Photo: Chang Kyun Kim Photography
As a newbie editor at Professional Builder in the late 1980s, I learned that home-design trends start in California and make their way east. I still believe that’s true. There’s plenty of good residential design in the so-called “flyover states,” but all home builders are wise to take note of what’s happening in the West (as well as in their own backyards, so to speak) as they create new product.
Here’s a summary of Midwest residential real-estate trends for 2016 that recently came across my desk. Many thanks to Kim Manning and Sarah Lyons at marketing and media-relations firm Taylor Johnson, in Niles, Ill., for putting it together.
1. Developers think body and soul. Features dedicated to the well-being of both the body and soul are becoming a must-have for renters and buyers alike. David Kennedy, principal at KTGY Architecture & Planning’s Chicago/Midwest office, sees “an evolution to more emphasis on overall wellness rather than strictly entertainment and recreation.” And Elissa Morgante, co-principal of Morgante Wilson Architects, in Evanston, Ill., notes that more single-family homebuyers are requesting yoga rooms and meditation areas.
2. Down-to-earth living takes root. As farm-to-table increases in popularity, people will be looking to bring that trend closer to home in 2016. Prairie Crossing (in my home town of Grayslake) and Serosun Farms, in Hampshire, Ill., give residents access to the bounty of working organic farms. Even apartment communities are planting herb gardens for the enjoyment of residents.
3. Empty nesters flock close to home. A growing number of empty nesters are choosing to downsize within the same state rather than move to warmer locales. Developer Jerry S. James, president of Edward R. James Cos., in Glenview, Ill., expects to see even more boomers forego the traditional snowbird migration. They usually opt for smaller detached homes, townhomes, or condominiums that require less maintenance but offer the bells and whistles of a new home.
4. Secondary spaces take center stage. Buyers will look for ways to showcase their personal style within a smaller footprint and likely turn to secondary spaces as an outlet. Jeff Benach, co-principal of Lexington Homes, in Chicago, says some buyers are “adding distinct design elements to one small but high-impact part of the home, such as a powder room that every visitor and guest will see.” Kitchen pantries, walk-in closets, and mudrooms are also areas of special focus.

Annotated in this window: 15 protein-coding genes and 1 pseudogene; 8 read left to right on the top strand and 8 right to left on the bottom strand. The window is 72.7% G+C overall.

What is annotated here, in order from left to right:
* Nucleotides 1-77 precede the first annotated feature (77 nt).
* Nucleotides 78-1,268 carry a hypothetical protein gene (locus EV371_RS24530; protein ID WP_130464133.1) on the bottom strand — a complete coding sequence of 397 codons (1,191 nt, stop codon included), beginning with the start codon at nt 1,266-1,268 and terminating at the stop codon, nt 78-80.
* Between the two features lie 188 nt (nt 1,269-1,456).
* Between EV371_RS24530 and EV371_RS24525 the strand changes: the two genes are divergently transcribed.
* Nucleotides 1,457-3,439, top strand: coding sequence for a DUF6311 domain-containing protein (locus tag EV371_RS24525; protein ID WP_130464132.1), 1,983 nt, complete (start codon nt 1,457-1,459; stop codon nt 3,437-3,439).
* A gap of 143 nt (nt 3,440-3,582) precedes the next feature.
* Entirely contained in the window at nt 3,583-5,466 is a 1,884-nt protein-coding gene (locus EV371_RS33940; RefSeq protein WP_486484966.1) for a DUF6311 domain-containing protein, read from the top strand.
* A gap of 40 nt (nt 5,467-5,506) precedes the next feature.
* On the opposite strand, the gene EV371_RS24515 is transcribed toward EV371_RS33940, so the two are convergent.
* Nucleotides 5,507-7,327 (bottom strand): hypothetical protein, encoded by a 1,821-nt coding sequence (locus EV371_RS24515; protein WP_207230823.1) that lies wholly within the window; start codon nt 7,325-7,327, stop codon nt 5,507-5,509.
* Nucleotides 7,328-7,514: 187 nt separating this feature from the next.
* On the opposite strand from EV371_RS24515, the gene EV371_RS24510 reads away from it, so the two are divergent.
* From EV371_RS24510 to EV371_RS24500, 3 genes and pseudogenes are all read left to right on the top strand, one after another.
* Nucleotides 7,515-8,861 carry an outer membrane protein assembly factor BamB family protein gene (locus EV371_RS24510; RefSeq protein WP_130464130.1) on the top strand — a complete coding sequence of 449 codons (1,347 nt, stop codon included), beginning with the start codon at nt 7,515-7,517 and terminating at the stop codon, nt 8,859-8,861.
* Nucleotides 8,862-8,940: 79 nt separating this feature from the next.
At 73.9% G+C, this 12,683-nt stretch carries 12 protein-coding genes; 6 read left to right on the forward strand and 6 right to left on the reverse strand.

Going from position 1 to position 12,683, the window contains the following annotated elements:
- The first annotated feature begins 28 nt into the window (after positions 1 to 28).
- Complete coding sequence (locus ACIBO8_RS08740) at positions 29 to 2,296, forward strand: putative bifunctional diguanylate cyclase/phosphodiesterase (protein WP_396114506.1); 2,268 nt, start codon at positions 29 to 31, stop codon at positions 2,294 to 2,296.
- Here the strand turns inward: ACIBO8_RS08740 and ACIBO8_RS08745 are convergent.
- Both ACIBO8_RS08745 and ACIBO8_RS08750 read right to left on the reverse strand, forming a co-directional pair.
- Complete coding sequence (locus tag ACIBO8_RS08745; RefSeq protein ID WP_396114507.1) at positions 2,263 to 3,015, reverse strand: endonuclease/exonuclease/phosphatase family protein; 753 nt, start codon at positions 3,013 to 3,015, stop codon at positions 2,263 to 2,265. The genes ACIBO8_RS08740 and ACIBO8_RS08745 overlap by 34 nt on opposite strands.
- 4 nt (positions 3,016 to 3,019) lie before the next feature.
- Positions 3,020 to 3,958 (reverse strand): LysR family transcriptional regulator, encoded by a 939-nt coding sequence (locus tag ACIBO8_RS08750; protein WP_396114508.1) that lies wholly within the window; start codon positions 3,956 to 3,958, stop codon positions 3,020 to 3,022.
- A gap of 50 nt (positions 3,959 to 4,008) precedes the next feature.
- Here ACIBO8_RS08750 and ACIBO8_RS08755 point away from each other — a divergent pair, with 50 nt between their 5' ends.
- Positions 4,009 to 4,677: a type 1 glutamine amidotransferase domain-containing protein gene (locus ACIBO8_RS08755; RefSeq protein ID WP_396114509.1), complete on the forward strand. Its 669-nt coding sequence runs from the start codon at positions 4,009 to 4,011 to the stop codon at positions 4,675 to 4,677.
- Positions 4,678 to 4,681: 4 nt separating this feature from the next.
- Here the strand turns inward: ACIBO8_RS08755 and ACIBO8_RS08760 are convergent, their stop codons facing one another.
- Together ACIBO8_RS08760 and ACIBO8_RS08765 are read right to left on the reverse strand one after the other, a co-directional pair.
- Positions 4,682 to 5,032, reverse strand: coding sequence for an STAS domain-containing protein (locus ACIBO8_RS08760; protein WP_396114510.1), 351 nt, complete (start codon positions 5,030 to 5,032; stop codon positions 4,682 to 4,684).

5. Vacation homes have their day in the sun. Many experts are predicting that vacation-home sales will continue to sell briskly in 2016 (give the boomers credit for that one). But although retirees might be fueling the market, buyers across the board are purchasing vacation homes in order to spend meaningful time with their families. “In fact, there is increased demand for larger single-family homes in our community because buyers want a retreat where their entire extended family can gather,” says Tammy Barry, director of sales and marketing for Heritage Harbor Ottawa Resort, in Ottawa, Ill.
6. Get your game on. The year ahead will see a revamping of the traditional game room (for an example, see photo, above) as builders look for new ways to differentiate their product. KTGY’s Kennedy says this updated focus on gaming-style amenities is driven by Millennial renters. “We’re also seeing a trend toward vintage arcade-style games, including nostalgic offerings like tabletop shuffleboard,” he says.
7. Delivery dilemmas. With residents increasingly using the Internet to shop for everything from clothing and toiletries to groceries and household items, multifamily developers are paying more attention than ever to the logistics of delivering hundreds of packages each day. Chicago-based RMK Management uses a scan-and-notify electronic package-management system in addition to offering extra storage space at the nearly 30 communities it manages across the Midwest.
8. Master baths go minimalist. Many Midwest real-estate experts predict that sweeping master baths with supersized showers and tubs will fall out of favor with buyers this year. At Provenance in Northbrook, Ill., Red Seal Homes is shifting square footage from the master bath to a master sitting room, dressing room, or larger walk-in closet. “Buyers are preferring a walk-in shower with a custom tile base over the separate shower and soaking tub, which takes up far more space,” says Red Seal’s Brian Hoffman. Chicago’s Sedgwick Properties has started eliminating tubs in favor of larger, standalone showers, since other bathrooms in the home typically have a tub for guests. But even though it might be smaller, buyers still want the master bath to have luxurious finishes and fixtures, says Sedgwick president Marty Paris.
Perhaps the biggest change is the overall perception of the master bath. “Many of these larger master baths were modeled after spas or hotels, but some homeowners discovered they would rather go to the spa for the full experience rather than try to replicate it in their home,” says Jeanine McShea, managing director of Related Realty, in Chicago.